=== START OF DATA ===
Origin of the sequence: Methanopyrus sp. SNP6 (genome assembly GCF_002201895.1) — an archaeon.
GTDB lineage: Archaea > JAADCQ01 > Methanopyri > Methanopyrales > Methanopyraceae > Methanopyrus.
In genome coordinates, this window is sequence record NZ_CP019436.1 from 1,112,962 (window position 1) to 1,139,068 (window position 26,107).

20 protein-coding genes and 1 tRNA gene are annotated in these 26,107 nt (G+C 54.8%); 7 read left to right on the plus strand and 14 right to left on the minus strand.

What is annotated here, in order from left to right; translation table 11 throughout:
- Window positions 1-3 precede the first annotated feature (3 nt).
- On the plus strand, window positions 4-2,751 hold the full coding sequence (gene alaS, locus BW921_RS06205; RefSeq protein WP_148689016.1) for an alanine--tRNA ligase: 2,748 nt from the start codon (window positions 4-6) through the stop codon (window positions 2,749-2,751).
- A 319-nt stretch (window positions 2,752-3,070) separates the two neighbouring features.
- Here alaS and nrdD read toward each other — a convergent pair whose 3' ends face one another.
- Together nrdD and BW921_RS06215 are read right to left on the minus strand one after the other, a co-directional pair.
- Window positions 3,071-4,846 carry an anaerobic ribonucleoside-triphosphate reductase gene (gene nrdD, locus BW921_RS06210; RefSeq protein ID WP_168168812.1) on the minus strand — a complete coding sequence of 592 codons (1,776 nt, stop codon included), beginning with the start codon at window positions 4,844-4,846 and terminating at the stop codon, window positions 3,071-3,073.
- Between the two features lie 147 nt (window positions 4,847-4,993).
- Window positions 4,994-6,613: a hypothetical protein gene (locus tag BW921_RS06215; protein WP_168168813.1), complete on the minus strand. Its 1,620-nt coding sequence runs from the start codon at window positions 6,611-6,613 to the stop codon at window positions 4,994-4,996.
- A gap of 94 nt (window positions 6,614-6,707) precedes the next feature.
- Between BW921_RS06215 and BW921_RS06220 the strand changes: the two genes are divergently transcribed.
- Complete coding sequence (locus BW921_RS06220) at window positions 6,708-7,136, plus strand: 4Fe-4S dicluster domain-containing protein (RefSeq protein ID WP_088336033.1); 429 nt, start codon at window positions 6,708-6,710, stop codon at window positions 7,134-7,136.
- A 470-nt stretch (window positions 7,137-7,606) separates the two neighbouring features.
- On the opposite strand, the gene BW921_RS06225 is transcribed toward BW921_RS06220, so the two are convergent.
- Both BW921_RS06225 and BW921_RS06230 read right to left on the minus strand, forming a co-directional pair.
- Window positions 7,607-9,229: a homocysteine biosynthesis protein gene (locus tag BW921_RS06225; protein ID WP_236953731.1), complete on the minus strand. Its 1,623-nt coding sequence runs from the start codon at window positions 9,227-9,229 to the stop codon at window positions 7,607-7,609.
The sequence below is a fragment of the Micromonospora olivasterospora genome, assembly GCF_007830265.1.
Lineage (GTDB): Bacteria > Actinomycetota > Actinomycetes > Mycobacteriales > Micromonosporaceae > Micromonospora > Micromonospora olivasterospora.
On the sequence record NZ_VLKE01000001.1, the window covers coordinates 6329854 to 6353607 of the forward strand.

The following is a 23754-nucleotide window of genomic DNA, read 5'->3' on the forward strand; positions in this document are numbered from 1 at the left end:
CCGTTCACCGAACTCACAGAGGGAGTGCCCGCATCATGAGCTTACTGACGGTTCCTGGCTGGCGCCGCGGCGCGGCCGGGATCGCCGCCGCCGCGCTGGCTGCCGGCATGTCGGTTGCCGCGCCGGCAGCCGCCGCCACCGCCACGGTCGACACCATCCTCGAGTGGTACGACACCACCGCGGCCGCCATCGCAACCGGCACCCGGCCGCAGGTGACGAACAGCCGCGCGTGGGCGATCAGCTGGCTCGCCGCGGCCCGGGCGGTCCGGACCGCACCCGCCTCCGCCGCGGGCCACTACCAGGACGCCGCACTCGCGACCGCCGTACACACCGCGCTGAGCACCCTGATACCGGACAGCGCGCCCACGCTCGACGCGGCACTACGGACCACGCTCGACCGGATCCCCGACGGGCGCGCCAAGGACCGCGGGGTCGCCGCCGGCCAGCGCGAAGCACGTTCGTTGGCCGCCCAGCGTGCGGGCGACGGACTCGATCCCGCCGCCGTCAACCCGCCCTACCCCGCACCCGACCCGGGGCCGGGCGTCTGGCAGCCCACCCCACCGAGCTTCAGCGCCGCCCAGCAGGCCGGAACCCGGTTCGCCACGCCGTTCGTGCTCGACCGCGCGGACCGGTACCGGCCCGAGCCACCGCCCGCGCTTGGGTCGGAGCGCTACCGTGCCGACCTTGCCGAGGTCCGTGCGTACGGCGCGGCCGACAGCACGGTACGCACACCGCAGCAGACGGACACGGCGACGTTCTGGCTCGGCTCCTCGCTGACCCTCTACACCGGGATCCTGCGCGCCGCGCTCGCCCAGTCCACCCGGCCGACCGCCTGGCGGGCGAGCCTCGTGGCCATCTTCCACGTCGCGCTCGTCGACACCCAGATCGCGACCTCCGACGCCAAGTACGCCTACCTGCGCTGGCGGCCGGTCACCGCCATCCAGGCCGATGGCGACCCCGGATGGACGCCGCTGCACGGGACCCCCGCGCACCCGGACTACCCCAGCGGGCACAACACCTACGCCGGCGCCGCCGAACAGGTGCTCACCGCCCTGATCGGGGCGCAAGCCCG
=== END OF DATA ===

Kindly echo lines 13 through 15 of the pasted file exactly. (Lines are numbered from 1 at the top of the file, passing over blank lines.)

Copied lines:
- Window positions 4,994-6,613: a hypothetical protein gene (locus tag BW921_RS06215; protein WP_168168813.1), complete on the minus strand. Its 1,620-nt coding sequence runs from the start codon at window positions 6,611-6,613 to the stop codon at window positions 4,994-4,996.
- A gap of 94 nt (window positions 6,614-6,707) precedes the next feature.
- Between BW921_RS06215 and BW921_RS06220 the strand changes: the two genes are divergently transcribed.